General Hieu's Helicopter

Photos of a 1/48 scale HU-1H model manufactured by ESCI of General Hieu's helicopter are posted at VNAF forum of by flyingdragons.

It seems to be modeled after the helicopter shown in the following photo:

This photo was taken after General Hieu showed off his flying skills to Colonel John Hayes, Senior Advisor of ARVN 5th Division.

A Few Anecdotes Pertaining To The Helicopter

** Major Edgar C. Doleman, an advisor with the 5th ARVN Division, remembered General Hieu as a very competent divisional commander. He was extremely fluent in English and used to tell jokes when his C&C helicopter was under enemy fire, in order to alleviate the tension and fear among the other passengers. Major Doleman recalled that, being a junior advisor, he was frequently assigned by the senior advisor the dangerous task of accompanying General Hieu on his field inspection flights, and unfortunately for him General Hieu liked to fly constantly.

** Mrs. Couch, ARVN 5th Infantry Division Deputy Advisor Colonel Roy Couch' widow, informed me that her husband died in a helicopter accident in a trip he took in company of General Hieu to visit the troops garrisoned in a remote outpost in February 1970. Upon arriving at the outpost, the helicopter did not land down completely on the ground, but instead hovered at 3 feet above ground, ready for an emergency take off in the eventuality the VC would fire rockets onto the outpost or open fire directly at the helicopter. General Hieu disembarked first, followed by Colonel Couch. As soon as Colonel Couch's feet touched ground, the pilot pulled the navigation stick to take off. This maneuver caused the helicopter's blades to switch the rotorary direction from downward to upward. One blade clipped Colonel Couch's head. Blood splattered all over and on General Hieu's back. General Hieu was only a few feet ahead of him. In his eulogy for Colonel Couch, General Hieu confided: "When the news of the fatal accident reached the division headquarters on that afternoon of 7 February, it must have been a shock to all the members of the advisory team. I was myself in a state of shock, for I was a few steps in front of him when it happened."

** Captain Thuong recounted that one night, soldiers at the outposts reported that Viet Cong sappers was breaking through barbed wire fences. He immediately reported back to the divisional headquarters as instructed by General Hieu, and at the same time he dragged along Captain Ranger, his American counterpart. They both jumped up on to a 4x4 truck and headed to the outpost. Right at the moment they arrived at the outpost and jumped out of the vehicle, a helicopter scooped down above their heads. The fight flared up during 5 minutes with the catch of three VC sappers. Captain Thuong attributed his survival of a certain death to the sudden and unexpected appearance of General Hieu on the helicopter, because these three VC sappers were discovered at a hiding spot located right behind his and Captain Rangerís backs, and when he questioned them why they did not open fire on them, they said that when they sighted the helicopter, they were afraid that by opening fire they would reveal their position and would jeopardize the entire raid operation. General Hieu had his helicopter land down to bring the three prisoners back to the headquarters for interrogation.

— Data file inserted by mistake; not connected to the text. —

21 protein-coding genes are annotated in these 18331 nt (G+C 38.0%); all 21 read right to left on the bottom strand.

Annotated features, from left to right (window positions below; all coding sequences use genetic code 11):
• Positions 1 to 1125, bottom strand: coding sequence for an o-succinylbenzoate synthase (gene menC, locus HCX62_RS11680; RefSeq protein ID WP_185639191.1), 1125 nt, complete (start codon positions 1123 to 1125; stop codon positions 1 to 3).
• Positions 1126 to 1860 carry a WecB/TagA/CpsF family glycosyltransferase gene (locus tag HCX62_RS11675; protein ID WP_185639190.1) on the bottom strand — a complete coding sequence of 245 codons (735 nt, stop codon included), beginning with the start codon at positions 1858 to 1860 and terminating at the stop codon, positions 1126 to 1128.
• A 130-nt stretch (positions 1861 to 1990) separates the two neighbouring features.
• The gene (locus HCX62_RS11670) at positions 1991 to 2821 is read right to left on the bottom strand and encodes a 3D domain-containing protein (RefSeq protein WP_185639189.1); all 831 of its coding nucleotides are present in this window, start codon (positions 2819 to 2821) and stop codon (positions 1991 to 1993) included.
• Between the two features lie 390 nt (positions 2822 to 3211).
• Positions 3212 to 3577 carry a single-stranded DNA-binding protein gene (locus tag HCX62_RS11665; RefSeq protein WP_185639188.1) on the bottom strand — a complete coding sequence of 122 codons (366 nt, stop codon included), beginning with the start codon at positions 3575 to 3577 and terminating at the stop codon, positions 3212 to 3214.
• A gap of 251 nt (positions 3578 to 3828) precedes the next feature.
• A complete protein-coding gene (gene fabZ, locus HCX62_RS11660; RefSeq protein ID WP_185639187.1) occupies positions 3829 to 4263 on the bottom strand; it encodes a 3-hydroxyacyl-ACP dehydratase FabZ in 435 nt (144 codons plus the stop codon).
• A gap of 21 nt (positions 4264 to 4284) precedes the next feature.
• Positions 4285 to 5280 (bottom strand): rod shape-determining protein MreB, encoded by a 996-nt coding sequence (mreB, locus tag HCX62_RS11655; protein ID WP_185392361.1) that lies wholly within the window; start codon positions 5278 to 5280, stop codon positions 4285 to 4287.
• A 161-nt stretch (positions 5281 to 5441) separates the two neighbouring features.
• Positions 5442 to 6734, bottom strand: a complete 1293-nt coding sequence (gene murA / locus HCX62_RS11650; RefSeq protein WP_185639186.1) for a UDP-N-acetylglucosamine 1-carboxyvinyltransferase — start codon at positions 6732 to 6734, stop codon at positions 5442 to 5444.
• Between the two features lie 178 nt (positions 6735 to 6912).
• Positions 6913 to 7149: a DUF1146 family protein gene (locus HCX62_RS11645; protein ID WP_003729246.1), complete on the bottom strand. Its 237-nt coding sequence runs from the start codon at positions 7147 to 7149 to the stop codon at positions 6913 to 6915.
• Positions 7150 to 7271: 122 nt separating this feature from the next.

** Captain Nguyen Tuong Tuan recounted: I was 7/5 Recon Company Leader, 7th Regiment, 5th Infantry Division. I had the privilege and honor serving under General Hieu while he was 5th Infantry Division Commander. Although a recon company of a regiment, it was only a few times that my unit got the chance to station in Lai Khe base camp (in order for the troops to rest while the other Recon Company, 5th, 8th and 9th took turn to conduct operation). I cherish a memory about General when our unit was operating in Bui Gia Map area (Phuong Long) and he came all the way down to the battlefield to visit the unit and to operate together with us. His signal code name was 45, and mine was 55.

** Capatin Tran Luong Tri, former 2/8th Battalion recounted: Although I was a Battalion Commander, I nevertheless did not yet have the opportunity to meet with General Hieu, since he recently came to the 5th Division. One day, while the Battalion was sweeping the two sides of National Route 14 near the junction leading to Quang Duc and Phuoc Long, my signal man let me know that 45, signal coded name of the Commander, intended to land down to visit the Battalion. That was the first time I encountered General Hieu. I was surprised because National Route 14, after so many years of neglect was covered with bamboos and trees on it entire stretch; and my Battalion was the Battalion which had just performed a recon in force operation in order to allow American bulldozers to clear the road. Therefore, although I had secured the landing zone, I was nevertheless apprehensive. However, everything happened without a glitch in this first encounter with my new Commander. The operation ended when I reached Phuoc Long, without a lost, except that my unit was weakened by malaria, including me; nowadays I had 3X in my blood.